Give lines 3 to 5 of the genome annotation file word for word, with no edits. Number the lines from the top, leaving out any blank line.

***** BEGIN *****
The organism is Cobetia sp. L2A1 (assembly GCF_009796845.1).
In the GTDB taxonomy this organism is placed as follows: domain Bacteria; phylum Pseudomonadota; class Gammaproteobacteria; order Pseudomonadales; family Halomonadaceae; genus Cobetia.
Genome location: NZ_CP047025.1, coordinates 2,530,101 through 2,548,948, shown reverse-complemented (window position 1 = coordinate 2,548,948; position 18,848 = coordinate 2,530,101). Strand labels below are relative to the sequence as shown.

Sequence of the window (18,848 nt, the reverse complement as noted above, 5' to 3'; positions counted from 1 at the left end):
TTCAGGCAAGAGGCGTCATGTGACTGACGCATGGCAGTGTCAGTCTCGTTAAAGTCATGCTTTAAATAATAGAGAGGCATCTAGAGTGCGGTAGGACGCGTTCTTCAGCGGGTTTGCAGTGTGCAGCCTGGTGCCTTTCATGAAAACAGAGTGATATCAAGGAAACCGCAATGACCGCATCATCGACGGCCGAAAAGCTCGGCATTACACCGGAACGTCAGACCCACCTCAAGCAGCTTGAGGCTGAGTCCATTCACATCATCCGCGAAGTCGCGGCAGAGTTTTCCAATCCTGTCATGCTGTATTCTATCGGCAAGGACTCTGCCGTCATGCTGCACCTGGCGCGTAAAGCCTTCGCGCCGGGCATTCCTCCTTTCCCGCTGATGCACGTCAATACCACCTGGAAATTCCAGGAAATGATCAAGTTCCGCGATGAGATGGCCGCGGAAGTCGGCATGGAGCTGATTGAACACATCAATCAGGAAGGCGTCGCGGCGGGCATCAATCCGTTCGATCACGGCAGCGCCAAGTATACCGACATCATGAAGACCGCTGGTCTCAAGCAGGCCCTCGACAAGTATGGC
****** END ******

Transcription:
Genome location: NZ_CP047025.1, coordinates 2,530,101 through 2,548,948, shown reverse-complemented (window position 1 = coordinate 2,548,948; position 18,848 = coordinate 2,530,101). Strand labels below are relative to the sequence as shown.

Sequence of the window (18,848 nt, the reverse complement as noted above, 5' to 3'; positions counted from 1 at the left end):
TTCAGGCAAGAGGCGTCATGTGACTGACGCATGGCAGTGTCAGTCTCGTTAAAGTCATGCTTTAAATAATAGAGAGGCATCTAGAGTGCGGTAGGACGCGTTCTTCAGCGGGTTTGCAGTGTGCAGCCTGGTGCCTTTCATGAAAACAGAGTGATATCAAGGAAACCGCAATGACCGCATCATCGACGGCCGAAAAGCTCGGCATTACACCGGAACGTCAGACCCACCTCAAGCAGCTTGAGGCTGAGTCCATTCACATCATCCGCGAAGTCGCGGCAGAGTTTTCCAATCCTGTCATGCTGTATTCTATCGGCAAGGACTCTGCCGTCATGCTGCACCTGGCGCGTAAAGCCTTCGCGCCGGGCATTCCTCCTTTCCCGCTGATGCACGTCAATACCACCTGGAAATTCCAGGAAATGATCAAGTTCCGCGATGAGATGGCCGCGGAAGTCGGCATGGAGCTGATTGAACACATCAATCAGGAAGGCGTCGCGGCGGGCATCAATCCGTTCGATCACGGCAGCGCCAAGTATACCGACATCATGAAGACCGCTGGTCTCAAGCAGGCCCTCGACAAGTATGGC